Rate increases double, triple the rate of inflation, says Parker Gallant
On October 31, 2014 the Toronto Star ran an article on electricity rates scheduled to rise the next day (November 1, 2014) and included this comment: “Jennifer Beaudry, a spokeswoman Energy Minister Bob Chiarelli, said Ontario’s electricity rates are competitive with similar jurisdictions in North America.”
Just six months before, Energy Minister Chiarelli announced “We’re lowering the threshold so smaller size businesses…will be able to participate in the system when they couldn’t before,” the minister said at Giant Tiger headquarters in Ottawa Thursday. “That will keep our manufacturing sector more competitive.”
The latter announcement came within days of another press release about the price of electricity rates going up.
It should be made clear that the two articles referenced the “commodity” cost only of electricity and didn’t include delivery, regulatory and debt retirement charges.
It would appear the accompanying chart from the U.S. Energy Information Administration (EIA) contains information that easily dispels the comments from the Ministry spokeswoman and Minister Chiarelli. This chart shows the total cost per kilowatt hour (kWh) in each of the 50 US States and the District of Columbia as of April 2014 and April 2015 to the end user; in four categories including, “Residential, Commercial, Industrial and Transportation”.
The chart at the end of each state line shows the price (average) of all sectors. A comparison to Ontario’s “commodity” costs discloses: eight states deliver electricity (all-in) at average prices below Ontario’s “Off-peak” rate of 8 cents per kilowatt hour, 31 states deliver it at less than Ontario’s “Mid-peak” rate and six states deliver it at less than Ontario’s “On-peak” rate. Only six states have higher (all-in) prices than Ontario’s “On-peak” rate. Twenty-two U.S. states experienced a reduction in their rates compared to April 2014 and two of those, New York and Michigan, benefit from Ontario’s surplus exports. Exports will likely cost Ontario ratepayers $2 billion in the current year.
It would be nice—nay, delightful— if Ontario’s Independent Electricity System Operator (IESO) were as transparent as the US EIA … but don’t hold your breath!
In order to calculate the “all-in” average cost to Ontario ratepayers (collectively and individually by local distribution company (LDC) one must visit the Ontario Energy Board’s (OEB) Yearbook of Distributors, which is updated once a year (usually late August) with the prior year’s information. Information currently available is therefore for the year-end December 31, 2013.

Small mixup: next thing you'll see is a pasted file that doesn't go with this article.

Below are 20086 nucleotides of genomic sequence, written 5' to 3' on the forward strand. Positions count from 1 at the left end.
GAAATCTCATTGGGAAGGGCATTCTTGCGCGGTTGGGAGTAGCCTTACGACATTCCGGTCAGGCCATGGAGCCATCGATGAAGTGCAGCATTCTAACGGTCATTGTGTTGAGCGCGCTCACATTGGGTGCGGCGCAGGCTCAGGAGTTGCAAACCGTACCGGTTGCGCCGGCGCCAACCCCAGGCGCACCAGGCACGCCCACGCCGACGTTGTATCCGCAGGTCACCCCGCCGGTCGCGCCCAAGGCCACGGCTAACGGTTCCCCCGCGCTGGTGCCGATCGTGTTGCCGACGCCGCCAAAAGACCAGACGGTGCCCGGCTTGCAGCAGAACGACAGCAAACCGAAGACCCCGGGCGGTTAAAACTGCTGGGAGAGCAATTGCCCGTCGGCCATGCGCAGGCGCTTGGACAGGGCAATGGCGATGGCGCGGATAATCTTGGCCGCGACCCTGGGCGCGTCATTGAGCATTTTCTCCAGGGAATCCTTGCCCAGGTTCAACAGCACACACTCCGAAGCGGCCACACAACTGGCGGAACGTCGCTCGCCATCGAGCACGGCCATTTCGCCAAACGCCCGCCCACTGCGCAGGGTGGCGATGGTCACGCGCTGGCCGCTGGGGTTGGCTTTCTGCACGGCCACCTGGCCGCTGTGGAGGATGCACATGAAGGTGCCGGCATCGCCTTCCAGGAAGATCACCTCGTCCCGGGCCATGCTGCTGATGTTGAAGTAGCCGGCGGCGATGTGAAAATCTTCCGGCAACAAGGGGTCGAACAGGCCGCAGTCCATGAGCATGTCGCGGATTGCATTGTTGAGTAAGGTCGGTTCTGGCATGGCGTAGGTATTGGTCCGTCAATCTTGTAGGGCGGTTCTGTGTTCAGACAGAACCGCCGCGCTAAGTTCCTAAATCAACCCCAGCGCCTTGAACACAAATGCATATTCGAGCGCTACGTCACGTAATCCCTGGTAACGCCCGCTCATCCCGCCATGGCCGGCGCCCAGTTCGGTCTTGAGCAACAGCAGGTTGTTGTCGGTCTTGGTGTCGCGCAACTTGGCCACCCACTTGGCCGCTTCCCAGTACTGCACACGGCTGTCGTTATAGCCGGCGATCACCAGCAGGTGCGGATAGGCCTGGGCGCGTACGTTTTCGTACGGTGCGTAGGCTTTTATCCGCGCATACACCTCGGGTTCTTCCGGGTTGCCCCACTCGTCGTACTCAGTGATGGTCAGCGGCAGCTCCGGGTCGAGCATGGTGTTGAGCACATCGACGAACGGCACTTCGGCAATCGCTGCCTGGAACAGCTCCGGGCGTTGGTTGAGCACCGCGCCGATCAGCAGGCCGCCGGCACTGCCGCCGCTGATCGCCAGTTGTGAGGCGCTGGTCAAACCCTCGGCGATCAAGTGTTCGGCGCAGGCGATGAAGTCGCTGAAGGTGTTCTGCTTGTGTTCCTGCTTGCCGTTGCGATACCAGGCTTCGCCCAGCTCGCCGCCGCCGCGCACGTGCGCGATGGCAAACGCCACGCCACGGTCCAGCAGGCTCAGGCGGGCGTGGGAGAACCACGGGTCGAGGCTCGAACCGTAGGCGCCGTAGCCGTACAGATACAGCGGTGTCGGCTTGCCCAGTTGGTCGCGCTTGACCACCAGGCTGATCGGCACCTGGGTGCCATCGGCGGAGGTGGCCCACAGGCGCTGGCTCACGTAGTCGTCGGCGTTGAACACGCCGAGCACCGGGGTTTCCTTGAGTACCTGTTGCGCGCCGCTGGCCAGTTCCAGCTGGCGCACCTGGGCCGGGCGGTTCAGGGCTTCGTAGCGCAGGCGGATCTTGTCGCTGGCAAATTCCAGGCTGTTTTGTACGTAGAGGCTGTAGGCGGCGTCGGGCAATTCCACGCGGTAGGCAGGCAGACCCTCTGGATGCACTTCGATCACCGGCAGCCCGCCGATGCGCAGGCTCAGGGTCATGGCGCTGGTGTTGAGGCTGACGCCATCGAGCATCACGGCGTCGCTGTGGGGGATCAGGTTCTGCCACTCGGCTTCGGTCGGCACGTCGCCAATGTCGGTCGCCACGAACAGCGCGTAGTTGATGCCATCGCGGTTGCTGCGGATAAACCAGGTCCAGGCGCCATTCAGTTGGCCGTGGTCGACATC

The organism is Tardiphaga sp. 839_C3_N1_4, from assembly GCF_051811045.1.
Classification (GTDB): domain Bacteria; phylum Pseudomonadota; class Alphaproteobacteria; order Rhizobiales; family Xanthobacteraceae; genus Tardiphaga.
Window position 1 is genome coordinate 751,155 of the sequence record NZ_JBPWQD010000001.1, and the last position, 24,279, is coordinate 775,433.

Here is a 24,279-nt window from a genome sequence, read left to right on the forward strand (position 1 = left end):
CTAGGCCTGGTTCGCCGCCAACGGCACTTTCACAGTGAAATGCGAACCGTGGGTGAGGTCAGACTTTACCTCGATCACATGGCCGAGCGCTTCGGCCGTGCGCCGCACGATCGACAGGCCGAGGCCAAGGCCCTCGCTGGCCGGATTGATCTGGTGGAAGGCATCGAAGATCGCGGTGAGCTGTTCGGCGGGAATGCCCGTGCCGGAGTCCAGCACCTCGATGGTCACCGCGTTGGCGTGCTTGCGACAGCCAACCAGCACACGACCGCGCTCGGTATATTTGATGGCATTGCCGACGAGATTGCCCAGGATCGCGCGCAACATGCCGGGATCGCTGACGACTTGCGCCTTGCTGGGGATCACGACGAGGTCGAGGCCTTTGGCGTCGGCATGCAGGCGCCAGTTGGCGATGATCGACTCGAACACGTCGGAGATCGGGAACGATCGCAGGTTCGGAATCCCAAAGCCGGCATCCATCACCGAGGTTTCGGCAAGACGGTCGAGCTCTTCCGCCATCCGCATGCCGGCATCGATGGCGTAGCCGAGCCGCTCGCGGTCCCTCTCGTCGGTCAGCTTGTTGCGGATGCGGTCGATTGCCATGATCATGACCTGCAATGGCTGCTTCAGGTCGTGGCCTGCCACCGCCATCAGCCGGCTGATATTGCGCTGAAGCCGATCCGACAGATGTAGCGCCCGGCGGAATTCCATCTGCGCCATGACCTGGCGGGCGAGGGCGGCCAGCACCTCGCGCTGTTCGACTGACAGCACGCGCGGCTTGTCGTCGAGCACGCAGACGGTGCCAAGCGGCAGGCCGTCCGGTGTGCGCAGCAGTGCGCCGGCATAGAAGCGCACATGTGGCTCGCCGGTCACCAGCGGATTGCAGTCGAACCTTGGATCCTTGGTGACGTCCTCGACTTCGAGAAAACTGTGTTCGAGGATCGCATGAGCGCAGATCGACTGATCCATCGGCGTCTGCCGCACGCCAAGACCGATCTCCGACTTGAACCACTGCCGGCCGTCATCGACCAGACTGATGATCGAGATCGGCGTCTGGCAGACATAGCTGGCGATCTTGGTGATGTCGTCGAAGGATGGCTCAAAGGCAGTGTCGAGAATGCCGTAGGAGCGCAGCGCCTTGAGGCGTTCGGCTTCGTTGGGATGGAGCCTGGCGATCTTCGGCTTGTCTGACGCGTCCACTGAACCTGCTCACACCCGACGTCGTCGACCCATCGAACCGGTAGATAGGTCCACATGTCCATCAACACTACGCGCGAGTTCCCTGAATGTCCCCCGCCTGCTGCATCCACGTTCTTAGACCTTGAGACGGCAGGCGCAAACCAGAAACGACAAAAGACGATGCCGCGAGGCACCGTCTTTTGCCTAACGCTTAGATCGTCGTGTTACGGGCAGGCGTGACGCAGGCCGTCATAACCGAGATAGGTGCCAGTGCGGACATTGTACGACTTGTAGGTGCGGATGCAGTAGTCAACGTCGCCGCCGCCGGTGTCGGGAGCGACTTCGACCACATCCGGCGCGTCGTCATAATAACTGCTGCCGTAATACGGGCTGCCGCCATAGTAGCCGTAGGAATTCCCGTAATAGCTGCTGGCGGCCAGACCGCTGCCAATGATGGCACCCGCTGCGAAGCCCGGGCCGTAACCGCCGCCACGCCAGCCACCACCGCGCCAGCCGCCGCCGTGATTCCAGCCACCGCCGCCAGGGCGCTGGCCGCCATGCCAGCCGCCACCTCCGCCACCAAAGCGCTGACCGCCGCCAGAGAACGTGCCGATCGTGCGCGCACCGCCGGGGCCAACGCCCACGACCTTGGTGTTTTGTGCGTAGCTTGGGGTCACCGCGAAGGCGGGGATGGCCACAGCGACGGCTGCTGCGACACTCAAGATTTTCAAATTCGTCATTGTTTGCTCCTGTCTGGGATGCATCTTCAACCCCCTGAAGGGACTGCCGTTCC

Having a look at Ontario’s position as of the latter date, the average delivered cost of a kilowatt hour discloses the price (before HST and the OCEB) was 12.65 cents/kWh based on total revenue divided by kWh purchased. If you remove the dollars and kWh for Hydro One the price drops to 11.97 cents/kWh. If one goes through the same exercise in the first posted “Yearbook” summary for 2005, the all-in price was 9.19 cents/kWh—that means an increase of 30.3% over eight years, or more than double the inflation rate.
If you go through the same exercise for Hydro One their “all-in” delivered price was 10.39 cents/kWh in 2005 and for 2013 was15.26 cents/kWh. That’s an increase of 4.87 cents/kWh or a 46.9% increase in eight years—more than triple the inflation rate.
Again, if transparency was a requirement of Hydro One under the Liberal regime, one would expect the annual report for 2014 allowed for disclosure of the “all-in” delivered cost. But, it includes Hydro One Brampton so it is not possible to determine the 2014 costs of a delivered kWh from information in their annual report! A rough estimate places “all-in” costs at about 17 cents/kWh, well above all but three of the U.S. states.
Just to make matters worse we now hear that the Wynne-led Liberal government has given “Hydro One workers a fat new contract that includes a 3% pay raise, a signing bonus worth 3% of their salary and stock in the company worth 2.7% of their salary every year for 12 years.” That lucrative settlement in the current environment will mean Hydro One will be knocking on the door of the OEB seeking an increase to cover the wage settlement, and Hydro One’s rates will continue to climb, whether public or privately owned!
Ontario’s electricity rates are now competitive with Alaska, Hawaii, Connecticut and Rhode Island, none of which are contiguous but hey! We heard it from the Energy Minister’s spokeswoman and Bob Chiarelli himself that Ontario’s electricity rates are competitive!
©Parker Gallant, July 8, 2015